Posted by Greg Ferrara on September 5, 2012
Growing up, my favorite genre was sci-fi. I loved it in all its forms, from action-adventure sci-fi, like War of the Worlds, to the more cerebral, talkier sci-fi like Demon With a Glass Hand, the episode of The Outer Limits written by Harlan Ellison or another episode he wrote for the same series, Soldier. He claims that James Cameron lifted aspects of both episodes for The Terminator and the matter was settled out of court (and Ellison given a credit acknowledgement) and, maybe because of the similarities, I’ve always liked The Terminator, too. But there’s something else about those story lines I like: the element of time. Both of those episodes, as well as The Terminator, deal with time travel, as well-worn a sci-fi story device as there is (click here to see the multitudes) and for good reason. Send a character backwards or forwards through time and the story possibilities, as well as the mind-bending paradoxes, are endless. And so in 1980, in my early teens, I was pleasantly surprised to find Hollywood offering me the opportunity to see two time-travel films in theaters in the same year. They don’t have the name recognition of some of the bigger time-travel movies but both have held up surprisingly well.
Mention time-travel in the movies these days and Back to the Future is the first, and maybe only, movie folks will mention. People love the Back to the Future franchise (I like it very much myself) but there are other time-travel movies out there I like a lot better.
Those two in 1980, for instance. That year saw the release of The Final Countdown and Somewhere in Time. The Final Countdown has been all but forgotten and Somewhere in Time is often maligned as a sappy, sugary tale of romance once upon a time. And, honestly, it is but I like it anyway.
Somewhere in Time stars Christopher Reeve, Jane Seymour and Christopher Plummer as a different sort of love triangle. For one thing, the Christopher Plummer character, William Robinson, isn’t so much in love with Jane Seymour’s character, Elise McKenna (though he may be), as invested in her. He is her manager and wants to keep her on track as she is the top stage actress of her day, which just happens to be 1912. For another thing, the Reeve character, Richard Collier, isn’t from 1912, he’s from 1980. And the way it starts is when the now 85 year-old Elise McKenna visits a young Richard Collier after the premier of his first play in 1972 and gives him a watch as she says, “Come back to me.”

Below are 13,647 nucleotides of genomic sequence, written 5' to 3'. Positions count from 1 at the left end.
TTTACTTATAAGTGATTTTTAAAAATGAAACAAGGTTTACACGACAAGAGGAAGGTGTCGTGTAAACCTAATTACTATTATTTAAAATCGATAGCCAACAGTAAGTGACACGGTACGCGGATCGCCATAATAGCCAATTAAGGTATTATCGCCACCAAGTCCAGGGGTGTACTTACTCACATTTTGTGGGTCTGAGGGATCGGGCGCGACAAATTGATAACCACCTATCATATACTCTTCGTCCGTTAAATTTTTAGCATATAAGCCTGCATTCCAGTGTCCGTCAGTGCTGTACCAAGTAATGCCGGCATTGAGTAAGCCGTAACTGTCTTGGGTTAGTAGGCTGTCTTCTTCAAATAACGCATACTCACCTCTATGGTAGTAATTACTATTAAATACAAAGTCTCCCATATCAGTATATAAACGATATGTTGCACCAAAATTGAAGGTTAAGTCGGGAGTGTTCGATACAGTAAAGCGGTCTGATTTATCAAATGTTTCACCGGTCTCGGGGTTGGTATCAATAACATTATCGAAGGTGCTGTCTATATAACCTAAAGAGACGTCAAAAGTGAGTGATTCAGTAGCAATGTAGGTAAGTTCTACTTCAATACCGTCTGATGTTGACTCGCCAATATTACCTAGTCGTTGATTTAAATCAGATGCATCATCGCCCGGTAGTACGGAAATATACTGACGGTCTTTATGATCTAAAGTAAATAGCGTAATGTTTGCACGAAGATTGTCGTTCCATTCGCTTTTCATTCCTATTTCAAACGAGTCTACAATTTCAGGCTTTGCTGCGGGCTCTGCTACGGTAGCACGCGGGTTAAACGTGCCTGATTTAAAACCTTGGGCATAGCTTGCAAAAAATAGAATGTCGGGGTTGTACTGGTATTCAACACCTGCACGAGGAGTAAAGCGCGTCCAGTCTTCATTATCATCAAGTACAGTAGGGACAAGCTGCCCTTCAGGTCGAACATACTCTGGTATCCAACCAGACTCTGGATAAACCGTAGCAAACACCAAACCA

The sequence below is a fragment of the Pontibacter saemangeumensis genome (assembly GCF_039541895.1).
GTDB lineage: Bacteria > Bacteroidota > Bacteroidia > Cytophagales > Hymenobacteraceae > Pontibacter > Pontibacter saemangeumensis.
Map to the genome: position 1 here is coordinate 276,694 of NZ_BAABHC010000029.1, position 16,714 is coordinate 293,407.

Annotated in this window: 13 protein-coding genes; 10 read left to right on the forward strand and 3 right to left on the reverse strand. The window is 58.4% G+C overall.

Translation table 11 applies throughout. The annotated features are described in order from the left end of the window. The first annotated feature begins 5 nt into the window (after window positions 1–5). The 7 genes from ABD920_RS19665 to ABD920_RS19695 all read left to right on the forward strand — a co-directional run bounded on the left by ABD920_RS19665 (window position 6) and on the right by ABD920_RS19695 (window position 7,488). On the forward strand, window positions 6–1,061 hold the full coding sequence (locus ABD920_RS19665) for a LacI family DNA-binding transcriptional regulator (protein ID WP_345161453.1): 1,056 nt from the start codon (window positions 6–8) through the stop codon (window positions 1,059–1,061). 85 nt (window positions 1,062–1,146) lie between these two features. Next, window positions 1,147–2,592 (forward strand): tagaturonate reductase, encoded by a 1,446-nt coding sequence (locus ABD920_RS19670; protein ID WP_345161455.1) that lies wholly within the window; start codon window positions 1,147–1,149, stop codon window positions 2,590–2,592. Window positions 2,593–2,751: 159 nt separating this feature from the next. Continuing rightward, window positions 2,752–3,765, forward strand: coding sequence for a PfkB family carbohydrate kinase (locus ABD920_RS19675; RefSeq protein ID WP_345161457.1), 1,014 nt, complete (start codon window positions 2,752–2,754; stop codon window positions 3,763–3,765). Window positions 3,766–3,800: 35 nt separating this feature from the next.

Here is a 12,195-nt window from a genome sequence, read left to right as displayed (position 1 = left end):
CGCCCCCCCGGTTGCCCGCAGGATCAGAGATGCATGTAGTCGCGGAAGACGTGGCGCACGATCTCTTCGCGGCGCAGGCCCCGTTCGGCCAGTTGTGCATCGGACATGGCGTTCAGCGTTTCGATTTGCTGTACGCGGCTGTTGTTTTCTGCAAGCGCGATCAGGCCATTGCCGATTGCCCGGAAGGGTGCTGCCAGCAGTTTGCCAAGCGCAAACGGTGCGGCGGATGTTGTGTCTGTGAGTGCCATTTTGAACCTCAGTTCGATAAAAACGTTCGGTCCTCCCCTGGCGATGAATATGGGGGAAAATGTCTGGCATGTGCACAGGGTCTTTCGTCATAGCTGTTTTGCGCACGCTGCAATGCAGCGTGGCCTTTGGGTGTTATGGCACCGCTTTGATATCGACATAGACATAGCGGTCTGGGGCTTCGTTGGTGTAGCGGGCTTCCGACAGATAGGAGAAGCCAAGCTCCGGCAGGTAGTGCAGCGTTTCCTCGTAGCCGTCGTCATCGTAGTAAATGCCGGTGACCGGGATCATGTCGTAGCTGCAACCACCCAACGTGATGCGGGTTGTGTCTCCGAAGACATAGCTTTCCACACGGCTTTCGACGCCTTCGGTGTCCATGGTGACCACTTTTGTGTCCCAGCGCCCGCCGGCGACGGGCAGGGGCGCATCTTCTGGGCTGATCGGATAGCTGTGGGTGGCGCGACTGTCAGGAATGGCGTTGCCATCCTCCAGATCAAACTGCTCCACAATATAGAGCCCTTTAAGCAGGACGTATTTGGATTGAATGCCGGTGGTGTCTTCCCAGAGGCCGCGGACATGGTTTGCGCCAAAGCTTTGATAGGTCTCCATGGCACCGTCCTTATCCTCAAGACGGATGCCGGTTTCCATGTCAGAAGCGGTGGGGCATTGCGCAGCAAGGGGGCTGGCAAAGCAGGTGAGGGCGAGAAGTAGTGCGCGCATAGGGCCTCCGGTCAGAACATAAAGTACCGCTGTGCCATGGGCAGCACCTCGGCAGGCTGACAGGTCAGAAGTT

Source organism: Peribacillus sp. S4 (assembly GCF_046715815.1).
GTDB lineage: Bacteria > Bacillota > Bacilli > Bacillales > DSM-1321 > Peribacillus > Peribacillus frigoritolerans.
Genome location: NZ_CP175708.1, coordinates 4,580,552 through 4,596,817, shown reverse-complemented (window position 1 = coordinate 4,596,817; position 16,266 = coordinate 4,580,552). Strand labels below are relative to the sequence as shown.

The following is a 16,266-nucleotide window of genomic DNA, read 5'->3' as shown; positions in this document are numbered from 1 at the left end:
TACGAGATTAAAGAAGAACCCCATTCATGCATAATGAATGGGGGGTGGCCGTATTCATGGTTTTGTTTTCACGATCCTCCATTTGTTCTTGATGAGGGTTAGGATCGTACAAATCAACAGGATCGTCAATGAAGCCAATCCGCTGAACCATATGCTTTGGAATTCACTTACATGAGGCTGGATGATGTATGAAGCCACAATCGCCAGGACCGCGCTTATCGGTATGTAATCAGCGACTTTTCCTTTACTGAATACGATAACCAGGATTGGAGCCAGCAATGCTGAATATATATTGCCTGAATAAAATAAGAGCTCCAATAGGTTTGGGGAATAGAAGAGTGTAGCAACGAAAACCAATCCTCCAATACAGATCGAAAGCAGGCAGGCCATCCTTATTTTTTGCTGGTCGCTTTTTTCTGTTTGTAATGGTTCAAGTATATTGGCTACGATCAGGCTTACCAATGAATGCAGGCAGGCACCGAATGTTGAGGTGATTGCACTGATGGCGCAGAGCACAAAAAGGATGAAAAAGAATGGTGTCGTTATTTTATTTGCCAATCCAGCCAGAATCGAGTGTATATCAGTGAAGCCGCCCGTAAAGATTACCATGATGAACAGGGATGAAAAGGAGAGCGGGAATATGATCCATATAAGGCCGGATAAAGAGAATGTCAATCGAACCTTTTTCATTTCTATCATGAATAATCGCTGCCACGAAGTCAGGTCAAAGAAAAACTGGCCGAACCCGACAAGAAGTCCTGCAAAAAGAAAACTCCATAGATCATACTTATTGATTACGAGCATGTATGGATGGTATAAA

Later, in 1980, he travels to the beautiful Grand Hotel at Mackinac Island in Michigan and discovers that the woman who gave him the watch was a famous actress once, at which point he becomes entranced by the lovely Miss McKenna. Suffice it to say, he travels back in time to meet her and, tragically, is pulled away from her just as their love for each other becomes undeniable. At which point she’s left with the watch, which she hangs onto for sixty years and then gives back to him. He holds onto it for eight years and gives it back to her. Then another sixty and back to him. Then another eight and back to her. And so on. And despite everything else going on in the movie, this is the part of the movie that fascinates me: No one ever made the watch! It just exists. The universe simply created it for the sole purpose of giving Richard and Elise a token of their love to exchange. Who says the universe is indifferent?
And where did the daisy chain begin? She only has it because he gave it to her. He only has it because she gave it to him. Neither of them ever bought it. And eventually, it will start to fall into disarray. As the cycle never ends, the watch, by necessity, will arrive at ages of a thousand years old, a million, a billion! At some point, one of them is going to hand the other one a handful of dust.
Furthermore, he only goes back in time because she showed up, gave him the watch and intrigued him. But she only gave him the watch at his play because he came back in time and intrigued her. So what was the first meeting? He met her first, in 1912, I suppose, on a linear timeline but really, she met him first in 1972. But actually, he made the decision to go to her in 1980. When he “meets” her in 1912, he’s already met her in 1972. But by the time of the meeting in 1972, she had already met him in 1912.
See, this is why I love science fiction.
The other thing about Somewhere in Time that succeeds for time travel is they don’t bother making the time travel anything technological. It’s just a case of one character willing himself into the time of the other. A literal representation of “I’d travel through time to be with you” or “when I’m with you, time stands still.” Hoaky? Sure, a little bit, but it’s written by the great Richard Matheson and, honestly, comes off a lot better than you’d think. For one thing, with no real technologies involved, it doesn’t date itself at all. It takes place in another time and place (even starting its own present day eight years before the movie was made). Which brings me to that other time travel piece from 1980, The Final Countdown. It’s loaded with technology and isn’t dated a bit. There’s a couple of reasons for that.